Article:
The passing of time actually manifests as a relation between me and the world. It’s not a process that is purely controlled from the outside. Instead, my mind co-creates this perception as it comes in contact with reality, the gravitational field and the other beings around me. This is not much of a breakthrough. It’s quite intuitive, in fact: Since it’s my perception it's obvious I am part of that process. 
Reflecting on my relation with time in this manner can be quite fruitful, as it highlights some minimal amount of control resting in my hands. Put differently: part of my perception of how time passes is of my own creation. I can take this experiment to the next level, then: Observing reality this way leads me to understand that writing is inherently ephemeral. An essay becomes obsolete, in a sense, as soon as I lay down the words.
I live in time. I experience time and with the help of other senses I construct a model of the world on top of that experience. A piece of writing, in contrast, is one snapshot of that model, fundamentally caught in time. For this reason, an author is never bound to their writing for more than an instant. There is indeed a firm link between the author and the work, but it’s a causal one. The author caused the essay. The two are not bound permanently, because one continues living, while the other is an ember caught in time.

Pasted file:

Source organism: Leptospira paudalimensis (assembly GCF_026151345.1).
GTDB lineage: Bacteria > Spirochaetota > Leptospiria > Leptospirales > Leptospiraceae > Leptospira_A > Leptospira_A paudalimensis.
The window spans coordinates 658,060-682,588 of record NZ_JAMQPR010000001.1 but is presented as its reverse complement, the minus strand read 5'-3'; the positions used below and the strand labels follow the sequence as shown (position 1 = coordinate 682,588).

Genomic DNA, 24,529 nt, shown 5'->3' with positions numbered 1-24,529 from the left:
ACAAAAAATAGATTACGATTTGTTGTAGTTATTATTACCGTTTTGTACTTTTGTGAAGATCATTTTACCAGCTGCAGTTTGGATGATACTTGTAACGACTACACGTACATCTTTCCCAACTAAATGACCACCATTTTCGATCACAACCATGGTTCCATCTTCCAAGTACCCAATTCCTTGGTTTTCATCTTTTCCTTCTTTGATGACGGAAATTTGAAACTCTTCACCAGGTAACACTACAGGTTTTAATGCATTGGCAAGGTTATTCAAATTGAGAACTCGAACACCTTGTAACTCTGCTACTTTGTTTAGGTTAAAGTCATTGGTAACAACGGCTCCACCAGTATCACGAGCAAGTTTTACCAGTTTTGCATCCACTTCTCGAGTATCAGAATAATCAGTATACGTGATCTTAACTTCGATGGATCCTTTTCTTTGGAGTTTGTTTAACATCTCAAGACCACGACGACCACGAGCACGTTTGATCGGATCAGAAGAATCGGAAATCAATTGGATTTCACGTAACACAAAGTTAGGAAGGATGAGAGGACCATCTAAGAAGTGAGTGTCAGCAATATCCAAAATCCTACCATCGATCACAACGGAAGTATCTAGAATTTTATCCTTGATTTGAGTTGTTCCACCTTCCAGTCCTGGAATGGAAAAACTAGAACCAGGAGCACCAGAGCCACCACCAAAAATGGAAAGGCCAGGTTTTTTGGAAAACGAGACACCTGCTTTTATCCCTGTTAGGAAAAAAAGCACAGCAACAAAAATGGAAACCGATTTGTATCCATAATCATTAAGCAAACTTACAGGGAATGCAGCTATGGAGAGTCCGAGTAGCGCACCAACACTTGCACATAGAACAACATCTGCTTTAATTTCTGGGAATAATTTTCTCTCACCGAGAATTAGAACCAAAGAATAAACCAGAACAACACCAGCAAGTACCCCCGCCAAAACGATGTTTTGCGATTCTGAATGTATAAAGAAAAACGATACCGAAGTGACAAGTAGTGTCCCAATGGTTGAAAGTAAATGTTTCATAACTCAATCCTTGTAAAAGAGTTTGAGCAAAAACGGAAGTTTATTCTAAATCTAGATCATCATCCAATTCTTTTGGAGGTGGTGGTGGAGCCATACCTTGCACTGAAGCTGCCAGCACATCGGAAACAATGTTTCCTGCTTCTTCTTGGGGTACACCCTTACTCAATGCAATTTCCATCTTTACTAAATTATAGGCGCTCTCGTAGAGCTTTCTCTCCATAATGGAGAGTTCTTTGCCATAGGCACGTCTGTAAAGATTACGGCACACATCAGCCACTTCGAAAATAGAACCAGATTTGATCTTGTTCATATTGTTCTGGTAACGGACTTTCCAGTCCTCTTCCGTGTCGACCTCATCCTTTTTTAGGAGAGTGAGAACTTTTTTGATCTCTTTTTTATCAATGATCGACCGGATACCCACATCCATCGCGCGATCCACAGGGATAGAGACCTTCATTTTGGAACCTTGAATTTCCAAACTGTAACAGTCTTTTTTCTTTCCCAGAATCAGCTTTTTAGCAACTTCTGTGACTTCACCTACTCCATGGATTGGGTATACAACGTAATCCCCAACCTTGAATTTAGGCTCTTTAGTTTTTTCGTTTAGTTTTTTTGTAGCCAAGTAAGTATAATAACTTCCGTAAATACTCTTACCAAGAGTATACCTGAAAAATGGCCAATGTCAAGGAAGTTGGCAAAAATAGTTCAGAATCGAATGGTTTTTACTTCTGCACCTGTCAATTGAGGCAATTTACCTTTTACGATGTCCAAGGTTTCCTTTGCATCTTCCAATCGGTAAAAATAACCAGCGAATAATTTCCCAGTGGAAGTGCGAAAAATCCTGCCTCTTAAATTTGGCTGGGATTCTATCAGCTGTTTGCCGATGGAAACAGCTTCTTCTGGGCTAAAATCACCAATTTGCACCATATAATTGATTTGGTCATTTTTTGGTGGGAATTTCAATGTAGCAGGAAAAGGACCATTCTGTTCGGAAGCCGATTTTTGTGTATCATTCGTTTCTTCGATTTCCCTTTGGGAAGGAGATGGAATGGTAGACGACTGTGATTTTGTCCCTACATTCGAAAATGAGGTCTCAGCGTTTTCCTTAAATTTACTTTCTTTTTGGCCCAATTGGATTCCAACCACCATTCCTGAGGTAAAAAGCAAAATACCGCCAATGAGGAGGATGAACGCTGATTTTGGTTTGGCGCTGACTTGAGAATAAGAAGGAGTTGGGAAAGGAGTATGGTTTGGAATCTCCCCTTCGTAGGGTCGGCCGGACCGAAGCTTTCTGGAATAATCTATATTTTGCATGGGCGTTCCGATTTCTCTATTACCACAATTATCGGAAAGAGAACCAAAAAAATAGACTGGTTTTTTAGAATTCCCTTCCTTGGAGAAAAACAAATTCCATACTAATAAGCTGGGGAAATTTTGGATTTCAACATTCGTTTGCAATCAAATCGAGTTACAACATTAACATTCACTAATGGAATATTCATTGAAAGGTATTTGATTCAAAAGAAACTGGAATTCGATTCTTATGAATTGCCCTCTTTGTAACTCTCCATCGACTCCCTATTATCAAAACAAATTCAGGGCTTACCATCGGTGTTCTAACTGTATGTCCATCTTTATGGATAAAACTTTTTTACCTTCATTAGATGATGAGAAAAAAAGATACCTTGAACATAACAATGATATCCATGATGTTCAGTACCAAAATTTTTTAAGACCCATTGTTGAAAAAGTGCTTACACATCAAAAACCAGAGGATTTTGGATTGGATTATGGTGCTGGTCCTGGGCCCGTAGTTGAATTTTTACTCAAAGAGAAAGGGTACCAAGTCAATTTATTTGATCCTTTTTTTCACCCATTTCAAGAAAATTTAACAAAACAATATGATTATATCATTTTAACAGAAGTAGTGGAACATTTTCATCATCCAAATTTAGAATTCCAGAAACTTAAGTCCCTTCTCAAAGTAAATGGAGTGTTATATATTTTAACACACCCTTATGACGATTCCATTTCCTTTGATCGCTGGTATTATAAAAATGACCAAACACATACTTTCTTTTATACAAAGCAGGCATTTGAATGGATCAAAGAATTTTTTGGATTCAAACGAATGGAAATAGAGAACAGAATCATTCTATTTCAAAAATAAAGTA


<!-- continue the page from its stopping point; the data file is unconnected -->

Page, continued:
We can push beyond the written word. Even my thoughts are artefacts in time, of previous versions of myself, while my actual being continues living in time. This is actually common sense now that I think more of it.
Flakiness and flexibility
A thought on paper or online is a concrete stance on something. On many topics I change my mind all the time. We all do, thankfully. I'm not talking here about base beliefs, or eternal truths. Most of these base beliefs do not change, but they are so abstract and detached from everyday opinions that they do not matter at the granularity I’m considering here, whether in writing or elsewhere. For example, it is normal for me to believe in a God, then renounce it, and later develop a second passion for a God, the same or another.
I think of someone who changes their mind repeatedly as being weak, in the sense of being unreliable or flaky. At the same time, I appreciate the flexibility and self-doubt of someone. Both the flakiness and the flexibility make sense to that person in that situation, given their perspective at that exact moment.
When someone changes their mind, one factor that leads them to do that (among others) is their own prior opinion. What happens is that opinion got inscribed in time, the person moved on. This way of looking at things is opposite to what I wrote in the opening above -- “writing binds me irreversibly to certain beliefs” -- proving my point at least in this case.
One book I found very instructive on the topic of time is “The Order of Time” by C. Rovelli. ↩︎